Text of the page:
An expert who has achieved level 3 by getting 1000 points
An expert that got 10 achievements.
An expert that got 5 achievements.
An expert whose answer got voted for 100 times.
Re: Toshiba M400 Battery 100% but when power disconnetced...
Hi I am Vortash .. firstly take the battery out entirely then put your adapter in and boot up if the charge light is off you can safely assume the computer is fine .. batteries have a shelf life and an internal memory , they tend to do strange and wonderful things when they reach old age lol one of them is telling lies it says it's full when it's empty .. you will probably find a cheap replacement on Ebay or Amazon and I think you will find that will cure your problem .In the event the first test was a bust and on your computer the charge light still came on .. then you should take it to a service department for a free estimate they will tell you whats wrong and if you don't get it repaired there you can ask on here how to repair it ?. regards vortash
- If you need clarification, ask it in the comment box above.
- Better answers use proper spelling and grammar.
- Provide details, support with references or personal experience.
Tell us some more! Your answer needs to include more details to help people.You can't post answers that contain an email address.Please enter a valid email address.The email address entered is already associated to an account.Login to postPlease use English characters only.
Tip: The max point reward for answering a question is 15.
This is the procedure for solving consider replacing
your battery problem. Start by running the command prompt with administrator privileges.
This will give the full control over the command prompt. There are those
commands that can only be executed when you are using the command prompt with
administrator privileges. Change the destination path showing on the command
prompt to be set to C:\ then type the command POWER -ENERGY( to change destination path to C:\,
type CD\ ). This command will make the computer scan the battery status and
after 60 seconds, a report will be generated and saved in C:\. Simply open the
energy report and scroll to check the battery information. Look for the design
capacity and the last full charge, note the difference in this figures.
For my laptop, these were the details Battery Information
Battery ID: Hewlett-PackardPrimary
Design Capacity: 88800
Last Full Charge: 36467
To remove the message consider replacing battery fully charge your laptop battery then unplug the charger to use the laptop on
battery power. Use it until the laptop
to automatically shut down. Still with the charger unplugged, power on the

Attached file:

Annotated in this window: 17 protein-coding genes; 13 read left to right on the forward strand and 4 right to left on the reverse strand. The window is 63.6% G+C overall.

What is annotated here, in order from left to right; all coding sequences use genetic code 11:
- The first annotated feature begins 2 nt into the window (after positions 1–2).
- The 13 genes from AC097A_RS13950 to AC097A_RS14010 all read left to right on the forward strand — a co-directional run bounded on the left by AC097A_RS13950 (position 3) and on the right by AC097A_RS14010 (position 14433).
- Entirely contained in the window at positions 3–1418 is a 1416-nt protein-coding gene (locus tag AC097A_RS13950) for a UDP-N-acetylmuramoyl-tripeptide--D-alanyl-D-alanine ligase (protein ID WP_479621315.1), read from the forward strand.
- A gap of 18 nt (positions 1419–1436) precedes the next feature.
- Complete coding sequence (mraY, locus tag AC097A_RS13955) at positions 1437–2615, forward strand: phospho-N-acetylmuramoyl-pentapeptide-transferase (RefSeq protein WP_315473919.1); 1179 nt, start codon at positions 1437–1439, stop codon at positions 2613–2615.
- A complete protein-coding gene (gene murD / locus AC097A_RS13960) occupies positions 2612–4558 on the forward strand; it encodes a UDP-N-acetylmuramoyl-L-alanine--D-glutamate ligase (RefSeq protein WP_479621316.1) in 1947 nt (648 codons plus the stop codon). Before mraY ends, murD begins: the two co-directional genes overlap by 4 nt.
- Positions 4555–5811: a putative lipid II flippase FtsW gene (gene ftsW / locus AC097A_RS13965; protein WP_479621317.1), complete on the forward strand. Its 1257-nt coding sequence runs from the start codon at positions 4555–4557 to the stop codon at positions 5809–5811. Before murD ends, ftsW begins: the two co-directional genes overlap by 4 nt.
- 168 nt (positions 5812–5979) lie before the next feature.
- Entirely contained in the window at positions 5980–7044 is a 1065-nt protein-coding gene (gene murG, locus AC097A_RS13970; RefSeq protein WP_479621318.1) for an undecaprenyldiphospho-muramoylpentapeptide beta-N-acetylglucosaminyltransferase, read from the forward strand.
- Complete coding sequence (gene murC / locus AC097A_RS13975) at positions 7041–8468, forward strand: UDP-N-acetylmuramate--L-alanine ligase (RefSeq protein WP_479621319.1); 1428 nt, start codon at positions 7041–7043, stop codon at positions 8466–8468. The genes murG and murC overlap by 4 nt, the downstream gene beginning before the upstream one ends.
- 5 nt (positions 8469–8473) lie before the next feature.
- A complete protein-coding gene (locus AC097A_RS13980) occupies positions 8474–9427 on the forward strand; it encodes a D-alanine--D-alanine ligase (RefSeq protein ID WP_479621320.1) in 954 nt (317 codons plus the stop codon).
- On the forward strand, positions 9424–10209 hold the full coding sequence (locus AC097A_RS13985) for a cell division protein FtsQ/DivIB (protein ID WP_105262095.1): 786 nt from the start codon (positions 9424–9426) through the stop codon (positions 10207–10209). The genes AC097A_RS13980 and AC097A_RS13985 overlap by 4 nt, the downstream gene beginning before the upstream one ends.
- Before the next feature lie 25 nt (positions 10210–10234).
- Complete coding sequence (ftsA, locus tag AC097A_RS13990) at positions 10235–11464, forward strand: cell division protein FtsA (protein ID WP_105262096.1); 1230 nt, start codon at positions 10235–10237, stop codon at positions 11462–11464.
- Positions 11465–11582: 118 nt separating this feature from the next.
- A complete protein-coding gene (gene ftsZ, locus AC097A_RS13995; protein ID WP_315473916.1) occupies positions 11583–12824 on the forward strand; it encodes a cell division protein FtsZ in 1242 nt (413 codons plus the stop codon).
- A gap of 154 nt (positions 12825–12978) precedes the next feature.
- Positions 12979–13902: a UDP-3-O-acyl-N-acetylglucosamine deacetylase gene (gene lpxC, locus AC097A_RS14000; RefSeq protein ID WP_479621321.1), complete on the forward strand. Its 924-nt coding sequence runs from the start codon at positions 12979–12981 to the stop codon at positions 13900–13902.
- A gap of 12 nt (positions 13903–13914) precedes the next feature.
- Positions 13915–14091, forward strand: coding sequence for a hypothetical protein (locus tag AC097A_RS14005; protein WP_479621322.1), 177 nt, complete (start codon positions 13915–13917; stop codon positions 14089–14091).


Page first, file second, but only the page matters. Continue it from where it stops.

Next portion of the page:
laptop again. Do this until the battery is totally empty. Now plug in your
charger and charge the battery fully. Then perform the commands steps again by
running the POWER -ENERGY command. Make sure you note the differences in the
last full charge details. Continuously perform these steps until the figures in
the last full charge are more than 40% of the design capacity.
I own the Toshiba NB505 netbook and the very same thing was happening to me. Here is what I did to fix my issue: Step 1: Shut down the computer and remove the battery. Then turn it on but now with the battery out. It should say "battery not detected". Step 2: Open control panel and open the "device manager". Under "batteries" (the first one), uninstall the one that says "Microsoft ACPI Compliant Control Method Battery". This is the battery driver. (Don't worry. The computer will automatically re-install it) Uninstall the driver and shut down the computer. Then reinsert the battery and power on the computer. The driver should have re-installed itself. Check to see if the battery is now charging. (It will take awhile for it to fully charge to 100% Best to shut it down and let it charge. The far left indicator light on the front of the Netbook will turn green when it is fully charged) Hope this helps. Yeah I had to figure this one out on my own. Toshiba support staff over the phone were useless! Good luck!!
Have you seen inside a laptop battery, it's not just a battery. It also has control circuitry inside, could be that. Not usually repairble but you can do some makes of battery. See here:Circuit. Personally I would buy a new battery.
Here's a link for Toshiba's UK site. I looked around a bit and they don't seem to offer much in the way of drivers. You might try driverguide.com I've found it to be a good place to find those hard to find drivers, plus it's easier to use than most manufacturer's sites.
It sounds as if the power pin (where the AC cord connects to the computer) has been damaged. The part to fix it usually runs under $10 but the labor is gonna set you back $100-200.
Because the connector pin is so fragile, the damage to the pin is caused by the day to day tugging and pulling on the power cord.
What you needed when you got the computer is a cable stay or cable retention device like the Jerkstopper. It takes up the strain when you yank or **** the power cord and minimizes the damage to the power pin. It's a very common problem with laptops.
Here's a short video that talks about the problem. . . .